Launch of Innovation Box Cohort
Last month Innovation Box was launched with two days of training in a New Hampshire school district with six participants (five teachers and one board member). Over the course of the two days the participants framed their challenge, developed solutions, and shared prototypes of how their solution. The participants included, a second-grade teacher, middle school social studies teacher, two middle school health and wellness teachers, an alternative high school social studies teacher, and a board member.
The theme for the two-day Innovation Box launch was that we want to behave more like the Wright Brothers and less like Samuel Langley. You can read more about this contrast here, but in short, let’s learn what works in our local context by completing numerous low-cost experiments designed. Innovation Box is designed to solve two problems in education: (1) the solutions to our local problems come the outside and rarely take into consideration local context. (2) When we do implement new solutions we rarely what is working until something fails.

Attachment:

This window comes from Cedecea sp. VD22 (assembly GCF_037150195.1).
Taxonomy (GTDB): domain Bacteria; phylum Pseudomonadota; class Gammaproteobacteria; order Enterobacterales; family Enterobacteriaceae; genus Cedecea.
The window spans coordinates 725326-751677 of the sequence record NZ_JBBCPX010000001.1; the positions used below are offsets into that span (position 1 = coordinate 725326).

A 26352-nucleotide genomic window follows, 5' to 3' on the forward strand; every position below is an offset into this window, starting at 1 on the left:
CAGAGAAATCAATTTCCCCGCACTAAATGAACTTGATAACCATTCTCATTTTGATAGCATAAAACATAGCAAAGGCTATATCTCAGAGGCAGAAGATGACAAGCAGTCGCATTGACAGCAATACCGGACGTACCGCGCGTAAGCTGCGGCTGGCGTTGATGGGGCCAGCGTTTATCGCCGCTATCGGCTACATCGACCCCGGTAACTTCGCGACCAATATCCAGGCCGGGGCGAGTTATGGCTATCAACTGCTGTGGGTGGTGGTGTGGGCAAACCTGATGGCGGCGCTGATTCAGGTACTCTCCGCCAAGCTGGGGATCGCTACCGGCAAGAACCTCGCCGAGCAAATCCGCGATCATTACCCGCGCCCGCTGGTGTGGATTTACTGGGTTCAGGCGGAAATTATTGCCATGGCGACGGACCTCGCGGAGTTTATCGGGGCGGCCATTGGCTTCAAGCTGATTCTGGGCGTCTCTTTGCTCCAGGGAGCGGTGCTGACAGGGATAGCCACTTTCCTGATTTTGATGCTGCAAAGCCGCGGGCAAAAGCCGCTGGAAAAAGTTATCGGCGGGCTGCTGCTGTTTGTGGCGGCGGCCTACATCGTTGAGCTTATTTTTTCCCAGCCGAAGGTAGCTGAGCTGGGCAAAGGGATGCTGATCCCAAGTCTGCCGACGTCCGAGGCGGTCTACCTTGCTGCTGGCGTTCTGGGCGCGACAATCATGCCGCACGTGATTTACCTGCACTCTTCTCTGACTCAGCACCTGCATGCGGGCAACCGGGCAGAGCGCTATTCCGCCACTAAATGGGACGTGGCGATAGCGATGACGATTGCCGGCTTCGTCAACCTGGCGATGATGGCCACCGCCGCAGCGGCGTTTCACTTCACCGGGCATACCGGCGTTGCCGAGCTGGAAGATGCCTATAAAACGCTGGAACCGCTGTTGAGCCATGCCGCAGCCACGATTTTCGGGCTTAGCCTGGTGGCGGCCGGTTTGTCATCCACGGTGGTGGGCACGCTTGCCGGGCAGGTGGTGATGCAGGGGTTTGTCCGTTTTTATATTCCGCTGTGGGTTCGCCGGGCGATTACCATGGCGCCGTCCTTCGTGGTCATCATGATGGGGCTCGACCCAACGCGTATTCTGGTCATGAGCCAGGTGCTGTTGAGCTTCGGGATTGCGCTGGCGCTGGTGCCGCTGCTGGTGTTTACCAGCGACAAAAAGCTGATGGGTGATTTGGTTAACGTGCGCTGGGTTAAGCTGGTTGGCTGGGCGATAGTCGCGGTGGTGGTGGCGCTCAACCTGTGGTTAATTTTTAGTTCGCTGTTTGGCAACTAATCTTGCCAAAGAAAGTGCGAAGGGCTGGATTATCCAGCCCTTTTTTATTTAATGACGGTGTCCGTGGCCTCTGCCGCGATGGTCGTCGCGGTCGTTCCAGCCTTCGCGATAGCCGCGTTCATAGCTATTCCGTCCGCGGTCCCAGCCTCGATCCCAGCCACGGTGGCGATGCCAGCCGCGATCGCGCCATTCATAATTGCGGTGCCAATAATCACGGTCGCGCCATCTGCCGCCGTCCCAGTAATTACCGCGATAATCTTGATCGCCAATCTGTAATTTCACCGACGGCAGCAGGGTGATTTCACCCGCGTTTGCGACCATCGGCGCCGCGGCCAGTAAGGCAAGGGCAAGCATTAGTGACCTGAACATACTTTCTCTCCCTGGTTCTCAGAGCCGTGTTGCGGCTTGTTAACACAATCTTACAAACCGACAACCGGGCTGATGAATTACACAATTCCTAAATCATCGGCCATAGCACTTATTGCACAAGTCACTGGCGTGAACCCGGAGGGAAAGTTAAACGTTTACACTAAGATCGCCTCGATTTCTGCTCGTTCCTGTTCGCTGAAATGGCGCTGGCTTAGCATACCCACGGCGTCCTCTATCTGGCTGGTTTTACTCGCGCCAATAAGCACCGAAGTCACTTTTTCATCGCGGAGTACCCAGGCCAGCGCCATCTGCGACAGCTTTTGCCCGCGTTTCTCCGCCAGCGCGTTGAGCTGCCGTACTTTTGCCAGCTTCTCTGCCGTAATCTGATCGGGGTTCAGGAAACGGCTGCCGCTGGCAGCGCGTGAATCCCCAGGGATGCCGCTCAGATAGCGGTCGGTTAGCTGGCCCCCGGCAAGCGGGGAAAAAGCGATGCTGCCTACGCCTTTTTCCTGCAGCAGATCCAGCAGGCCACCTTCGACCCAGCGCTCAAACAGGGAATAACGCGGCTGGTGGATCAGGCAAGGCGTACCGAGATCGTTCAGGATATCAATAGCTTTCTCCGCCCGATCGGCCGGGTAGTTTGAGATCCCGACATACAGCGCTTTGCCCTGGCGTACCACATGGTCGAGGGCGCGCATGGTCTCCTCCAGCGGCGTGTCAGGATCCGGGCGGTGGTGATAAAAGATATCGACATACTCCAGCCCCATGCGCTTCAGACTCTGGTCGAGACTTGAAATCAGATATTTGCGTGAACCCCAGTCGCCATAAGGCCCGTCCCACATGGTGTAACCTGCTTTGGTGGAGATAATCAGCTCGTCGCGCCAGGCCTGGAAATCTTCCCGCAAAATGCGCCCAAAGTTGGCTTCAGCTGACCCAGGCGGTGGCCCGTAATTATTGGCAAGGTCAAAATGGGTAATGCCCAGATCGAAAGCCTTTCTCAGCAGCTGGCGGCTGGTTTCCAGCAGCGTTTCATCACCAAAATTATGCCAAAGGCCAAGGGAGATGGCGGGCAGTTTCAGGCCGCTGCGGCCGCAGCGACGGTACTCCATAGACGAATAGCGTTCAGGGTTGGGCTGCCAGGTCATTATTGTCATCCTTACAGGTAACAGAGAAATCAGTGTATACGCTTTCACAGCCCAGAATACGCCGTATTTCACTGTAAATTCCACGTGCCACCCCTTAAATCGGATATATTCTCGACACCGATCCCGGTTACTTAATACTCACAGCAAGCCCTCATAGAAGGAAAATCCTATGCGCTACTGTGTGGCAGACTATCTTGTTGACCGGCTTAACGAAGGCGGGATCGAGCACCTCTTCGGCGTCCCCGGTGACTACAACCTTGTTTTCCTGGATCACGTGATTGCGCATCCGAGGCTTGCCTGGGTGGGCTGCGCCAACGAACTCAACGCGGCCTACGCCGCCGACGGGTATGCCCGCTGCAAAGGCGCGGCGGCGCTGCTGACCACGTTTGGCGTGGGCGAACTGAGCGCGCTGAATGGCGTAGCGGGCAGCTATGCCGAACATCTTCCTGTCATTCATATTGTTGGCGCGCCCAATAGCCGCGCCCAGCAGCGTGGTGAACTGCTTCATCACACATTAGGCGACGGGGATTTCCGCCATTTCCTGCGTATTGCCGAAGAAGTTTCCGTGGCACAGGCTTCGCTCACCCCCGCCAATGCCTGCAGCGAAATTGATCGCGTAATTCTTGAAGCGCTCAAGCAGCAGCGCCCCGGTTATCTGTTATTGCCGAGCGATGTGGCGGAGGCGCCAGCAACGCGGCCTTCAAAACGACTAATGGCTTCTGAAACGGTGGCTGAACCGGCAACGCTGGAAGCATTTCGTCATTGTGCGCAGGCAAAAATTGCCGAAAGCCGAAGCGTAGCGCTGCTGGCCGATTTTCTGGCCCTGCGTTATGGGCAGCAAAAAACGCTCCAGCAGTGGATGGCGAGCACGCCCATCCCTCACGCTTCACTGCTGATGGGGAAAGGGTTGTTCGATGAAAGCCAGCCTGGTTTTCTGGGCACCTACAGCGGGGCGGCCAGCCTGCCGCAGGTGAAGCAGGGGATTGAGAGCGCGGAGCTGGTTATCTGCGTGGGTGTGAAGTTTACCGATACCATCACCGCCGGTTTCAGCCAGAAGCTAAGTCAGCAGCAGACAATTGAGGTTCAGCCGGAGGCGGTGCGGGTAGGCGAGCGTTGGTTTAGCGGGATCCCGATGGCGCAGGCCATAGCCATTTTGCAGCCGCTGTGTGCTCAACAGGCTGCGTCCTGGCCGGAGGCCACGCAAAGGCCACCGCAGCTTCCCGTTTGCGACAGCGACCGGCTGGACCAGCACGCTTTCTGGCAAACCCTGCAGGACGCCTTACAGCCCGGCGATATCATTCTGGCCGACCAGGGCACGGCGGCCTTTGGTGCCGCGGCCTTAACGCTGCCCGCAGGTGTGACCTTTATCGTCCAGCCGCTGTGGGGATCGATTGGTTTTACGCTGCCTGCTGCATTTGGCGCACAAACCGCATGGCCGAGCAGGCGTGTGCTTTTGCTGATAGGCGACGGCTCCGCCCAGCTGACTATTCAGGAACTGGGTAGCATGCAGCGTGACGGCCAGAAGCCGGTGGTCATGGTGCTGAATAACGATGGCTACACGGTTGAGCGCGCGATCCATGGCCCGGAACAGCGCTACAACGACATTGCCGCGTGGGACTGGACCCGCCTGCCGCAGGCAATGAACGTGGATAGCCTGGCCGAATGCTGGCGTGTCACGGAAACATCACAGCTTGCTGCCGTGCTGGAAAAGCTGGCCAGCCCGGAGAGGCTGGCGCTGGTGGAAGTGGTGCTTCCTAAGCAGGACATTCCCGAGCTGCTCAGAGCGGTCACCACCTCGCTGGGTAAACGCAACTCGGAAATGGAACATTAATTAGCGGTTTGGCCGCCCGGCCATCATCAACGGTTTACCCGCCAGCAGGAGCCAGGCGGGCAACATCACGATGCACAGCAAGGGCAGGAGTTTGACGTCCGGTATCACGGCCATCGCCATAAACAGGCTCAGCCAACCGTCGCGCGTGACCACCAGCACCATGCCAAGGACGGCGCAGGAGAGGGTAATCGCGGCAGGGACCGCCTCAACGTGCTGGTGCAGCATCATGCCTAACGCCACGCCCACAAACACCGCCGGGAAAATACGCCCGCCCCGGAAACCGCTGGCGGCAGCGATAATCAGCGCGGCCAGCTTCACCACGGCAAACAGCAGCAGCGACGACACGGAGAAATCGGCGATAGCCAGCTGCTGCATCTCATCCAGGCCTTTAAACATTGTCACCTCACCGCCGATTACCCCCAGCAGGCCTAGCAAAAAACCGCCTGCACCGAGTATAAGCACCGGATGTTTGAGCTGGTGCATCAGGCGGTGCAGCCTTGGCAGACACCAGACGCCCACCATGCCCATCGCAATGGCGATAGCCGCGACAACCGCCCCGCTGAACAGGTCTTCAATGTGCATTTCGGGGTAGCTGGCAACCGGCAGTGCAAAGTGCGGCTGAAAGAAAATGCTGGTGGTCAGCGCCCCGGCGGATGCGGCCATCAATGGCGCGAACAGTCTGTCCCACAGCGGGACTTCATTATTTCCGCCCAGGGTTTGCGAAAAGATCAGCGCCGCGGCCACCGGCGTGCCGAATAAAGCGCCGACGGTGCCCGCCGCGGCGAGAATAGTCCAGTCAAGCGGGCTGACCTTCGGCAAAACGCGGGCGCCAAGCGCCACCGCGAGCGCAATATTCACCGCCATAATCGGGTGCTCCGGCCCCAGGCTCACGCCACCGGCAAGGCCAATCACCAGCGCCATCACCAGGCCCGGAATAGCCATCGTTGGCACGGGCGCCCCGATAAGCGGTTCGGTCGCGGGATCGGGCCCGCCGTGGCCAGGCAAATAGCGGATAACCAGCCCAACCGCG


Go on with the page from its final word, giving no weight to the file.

Over the two days the participants framed their individual classroom problems as How Might We (HMW) questions, researched and developed solutions, prototyped their ideas, and obtained feedback. By the end of the second day the teachers had started prototyping ideas that could be tested in their classroom. Below is a picture of a teacher sharing her prototype for a “station” that would be setup in her health class to provide students with food or supplies that they may be lacking which may be contributing to stress or anxiety in school. Now, two weeks into the school year, the participants are collecting baseline measures (e.g. food insecurity, classroom engagement, attendance, comfort with writing) and beginning to test their ideas with actual students. Over the next month or so, participants will have evidence regarding whether their idea is working and be faced with whether to iterate or change their approach entirely.